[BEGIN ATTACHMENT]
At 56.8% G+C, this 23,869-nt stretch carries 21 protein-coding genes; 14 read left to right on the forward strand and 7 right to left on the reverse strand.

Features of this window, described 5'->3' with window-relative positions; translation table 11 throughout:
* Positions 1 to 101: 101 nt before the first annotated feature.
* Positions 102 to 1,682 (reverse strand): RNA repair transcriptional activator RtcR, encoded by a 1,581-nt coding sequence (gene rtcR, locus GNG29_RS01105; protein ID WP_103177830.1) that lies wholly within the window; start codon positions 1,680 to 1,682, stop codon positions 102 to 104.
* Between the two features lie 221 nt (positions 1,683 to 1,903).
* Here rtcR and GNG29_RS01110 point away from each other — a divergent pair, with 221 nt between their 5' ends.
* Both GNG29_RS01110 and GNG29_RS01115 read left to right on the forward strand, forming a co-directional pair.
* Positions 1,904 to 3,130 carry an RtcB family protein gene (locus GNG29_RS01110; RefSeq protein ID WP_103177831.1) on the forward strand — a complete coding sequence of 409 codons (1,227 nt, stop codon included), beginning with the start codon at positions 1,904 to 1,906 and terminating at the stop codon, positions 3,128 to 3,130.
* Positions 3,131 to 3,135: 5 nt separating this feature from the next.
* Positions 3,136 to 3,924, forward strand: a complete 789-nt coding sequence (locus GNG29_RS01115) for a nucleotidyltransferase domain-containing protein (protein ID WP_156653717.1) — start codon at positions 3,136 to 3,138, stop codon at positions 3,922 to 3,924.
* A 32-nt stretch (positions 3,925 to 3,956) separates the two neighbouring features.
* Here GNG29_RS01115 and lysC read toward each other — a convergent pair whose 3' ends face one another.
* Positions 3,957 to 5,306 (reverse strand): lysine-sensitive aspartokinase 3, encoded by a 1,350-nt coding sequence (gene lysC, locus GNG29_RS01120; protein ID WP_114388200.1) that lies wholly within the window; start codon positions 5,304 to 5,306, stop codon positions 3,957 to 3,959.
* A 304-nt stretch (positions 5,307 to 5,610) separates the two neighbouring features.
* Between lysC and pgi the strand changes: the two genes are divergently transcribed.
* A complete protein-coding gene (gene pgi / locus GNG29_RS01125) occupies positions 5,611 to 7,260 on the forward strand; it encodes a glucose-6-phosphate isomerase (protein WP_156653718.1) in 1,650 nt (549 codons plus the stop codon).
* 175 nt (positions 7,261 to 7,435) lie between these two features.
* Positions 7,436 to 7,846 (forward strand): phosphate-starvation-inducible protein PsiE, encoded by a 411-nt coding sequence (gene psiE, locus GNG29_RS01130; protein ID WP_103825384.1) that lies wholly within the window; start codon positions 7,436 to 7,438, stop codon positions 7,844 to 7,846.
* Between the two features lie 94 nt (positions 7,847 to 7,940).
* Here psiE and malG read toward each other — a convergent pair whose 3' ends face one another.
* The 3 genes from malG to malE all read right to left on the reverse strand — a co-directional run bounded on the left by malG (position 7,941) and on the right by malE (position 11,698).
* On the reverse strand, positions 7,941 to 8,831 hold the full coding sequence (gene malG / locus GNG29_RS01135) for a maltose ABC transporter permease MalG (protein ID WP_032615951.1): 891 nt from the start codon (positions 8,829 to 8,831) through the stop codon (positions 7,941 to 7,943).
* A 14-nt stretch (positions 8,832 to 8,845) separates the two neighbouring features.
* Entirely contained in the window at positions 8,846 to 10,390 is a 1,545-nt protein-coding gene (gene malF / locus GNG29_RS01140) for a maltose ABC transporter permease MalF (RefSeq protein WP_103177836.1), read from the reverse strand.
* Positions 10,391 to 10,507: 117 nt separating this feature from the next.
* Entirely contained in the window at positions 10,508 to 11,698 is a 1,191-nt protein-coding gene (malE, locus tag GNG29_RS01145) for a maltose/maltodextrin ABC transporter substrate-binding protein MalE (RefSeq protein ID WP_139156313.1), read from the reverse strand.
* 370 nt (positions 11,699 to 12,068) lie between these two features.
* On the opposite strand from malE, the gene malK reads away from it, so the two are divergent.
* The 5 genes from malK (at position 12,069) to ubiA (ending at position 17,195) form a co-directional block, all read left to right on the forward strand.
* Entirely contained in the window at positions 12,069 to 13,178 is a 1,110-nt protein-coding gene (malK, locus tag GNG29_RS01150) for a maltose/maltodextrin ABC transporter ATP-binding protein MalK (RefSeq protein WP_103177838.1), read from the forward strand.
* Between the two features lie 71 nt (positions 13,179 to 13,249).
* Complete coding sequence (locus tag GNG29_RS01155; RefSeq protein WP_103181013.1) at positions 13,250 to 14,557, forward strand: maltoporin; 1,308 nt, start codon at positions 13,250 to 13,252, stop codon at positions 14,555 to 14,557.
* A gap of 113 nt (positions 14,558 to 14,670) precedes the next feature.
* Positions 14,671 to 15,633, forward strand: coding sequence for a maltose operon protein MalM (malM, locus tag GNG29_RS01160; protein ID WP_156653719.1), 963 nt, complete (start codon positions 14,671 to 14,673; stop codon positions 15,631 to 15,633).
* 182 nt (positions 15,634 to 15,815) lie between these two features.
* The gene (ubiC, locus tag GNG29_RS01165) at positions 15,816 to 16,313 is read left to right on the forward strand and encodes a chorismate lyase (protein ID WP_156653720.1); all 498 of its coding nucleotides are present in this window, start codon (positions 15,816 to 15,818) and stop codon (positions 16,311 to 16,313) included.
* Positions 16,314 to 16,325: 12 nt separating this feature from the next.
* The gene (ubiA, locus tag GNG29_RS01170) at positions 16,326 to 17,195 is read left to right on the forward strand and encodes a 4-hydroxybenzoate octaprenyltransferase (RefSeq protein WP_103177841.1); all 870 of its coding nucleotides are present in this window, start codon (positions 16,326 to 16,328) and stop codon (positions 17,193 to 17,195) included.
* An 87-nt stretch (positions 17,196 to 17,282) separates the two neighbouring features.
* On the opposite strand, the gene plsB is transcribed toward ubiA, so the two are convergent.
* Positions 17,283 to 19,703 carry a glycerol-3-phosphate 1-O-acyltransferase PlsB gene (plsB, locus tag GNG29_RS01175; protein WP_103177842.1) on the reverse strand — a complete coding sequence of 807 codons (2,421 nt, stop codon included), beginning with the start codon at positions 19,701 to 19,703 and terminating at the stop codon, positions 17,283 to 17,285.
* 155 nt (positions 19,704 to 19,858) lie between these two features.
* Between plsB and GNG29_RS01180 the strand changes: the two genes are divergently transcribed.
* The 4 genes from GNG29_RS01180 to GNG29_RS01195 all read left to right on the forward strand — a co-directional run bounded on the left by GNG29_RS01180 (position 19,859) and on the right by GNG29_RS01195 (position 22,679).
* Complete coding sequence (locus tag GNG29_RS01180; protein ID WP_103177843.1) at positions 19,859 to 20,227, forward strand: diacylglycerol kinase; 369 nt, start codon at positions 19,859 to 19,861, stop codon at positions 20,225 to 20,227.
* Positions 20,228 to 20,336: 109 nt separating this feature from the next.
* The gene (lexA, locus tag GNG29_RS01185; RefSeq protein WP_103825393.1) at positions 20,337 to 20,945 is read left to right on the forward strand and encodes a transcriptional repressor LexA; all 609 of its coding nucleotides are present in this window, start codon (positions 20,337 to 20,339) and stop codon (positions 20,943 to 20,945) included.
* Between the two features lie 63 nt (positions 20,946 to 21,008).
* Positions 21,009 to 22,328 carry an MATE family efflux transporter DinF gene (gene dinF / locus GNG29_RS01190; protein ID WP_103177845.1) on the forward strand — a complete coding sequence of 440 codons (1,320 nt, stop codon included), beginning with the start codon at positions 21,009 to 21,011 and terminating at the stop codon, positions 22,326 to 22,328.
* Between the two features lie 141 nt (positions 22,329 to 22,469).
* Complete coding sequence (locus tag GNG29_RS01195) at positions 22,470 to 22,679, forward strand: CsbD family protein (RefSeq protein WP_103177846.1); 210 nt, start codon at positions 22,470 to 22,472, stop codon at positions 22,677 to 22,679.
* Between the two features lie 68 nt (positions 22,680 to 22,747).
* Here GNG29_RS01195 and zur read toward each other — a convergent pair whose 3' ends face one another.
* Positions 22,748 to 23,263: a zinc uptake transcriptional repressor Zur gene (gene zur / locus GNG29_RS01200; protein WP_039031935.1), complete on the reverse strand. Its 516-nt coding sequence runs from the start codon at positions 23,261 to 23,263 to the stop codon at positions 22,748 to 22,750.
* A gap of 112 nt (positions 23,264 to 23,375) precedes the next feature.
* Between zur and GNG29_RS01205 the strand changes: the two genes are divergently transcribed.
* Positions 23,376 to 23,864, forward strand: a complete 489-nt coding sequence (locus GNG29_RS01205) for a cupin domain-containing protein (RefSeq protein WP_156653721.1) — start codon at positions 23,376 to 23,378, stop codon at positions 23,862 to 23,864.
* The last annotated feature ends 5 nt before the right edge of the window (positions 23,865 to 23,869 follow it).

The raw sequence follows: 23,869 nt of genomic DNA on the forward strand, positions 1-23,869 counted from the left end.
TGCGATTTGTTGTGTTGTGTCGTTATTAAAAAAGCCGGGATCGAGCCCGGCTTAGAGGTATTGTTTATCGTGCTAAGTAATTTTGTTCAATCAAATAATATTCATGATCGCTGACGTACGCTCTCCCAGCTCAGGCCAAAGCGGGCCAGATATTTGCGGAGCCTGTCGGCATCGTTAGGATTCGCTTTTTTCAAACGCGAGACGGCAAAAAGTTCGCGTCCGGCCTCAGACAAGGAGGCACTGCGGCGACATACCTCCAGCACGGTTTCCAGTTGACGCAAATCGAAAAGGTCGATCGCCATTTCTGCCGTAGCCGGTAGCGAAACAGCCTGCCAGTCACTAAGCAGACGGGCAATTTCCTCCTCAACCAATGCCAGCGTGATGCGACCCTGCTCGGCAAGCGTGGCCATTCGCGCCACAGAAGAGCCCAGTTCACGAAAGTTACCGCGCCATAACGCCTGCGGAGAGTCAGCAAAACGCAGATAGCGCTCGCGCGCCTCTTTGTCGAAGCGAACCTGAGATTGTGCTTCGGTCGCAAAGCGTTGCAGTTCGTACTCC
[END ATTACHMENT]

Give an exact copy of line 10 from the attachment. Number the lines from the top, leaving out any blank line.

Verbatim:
* Positions 3,136 to 3,924, forward strand: a complete 789-nt coding sequence (locus GNG29_RS01115) for a nucleotidyltransferase domain-containing protein (protein ID WP_156653717.1) — start codon at positions 3,136 to 3,138, stop codon at positions 3,922 to 3,924.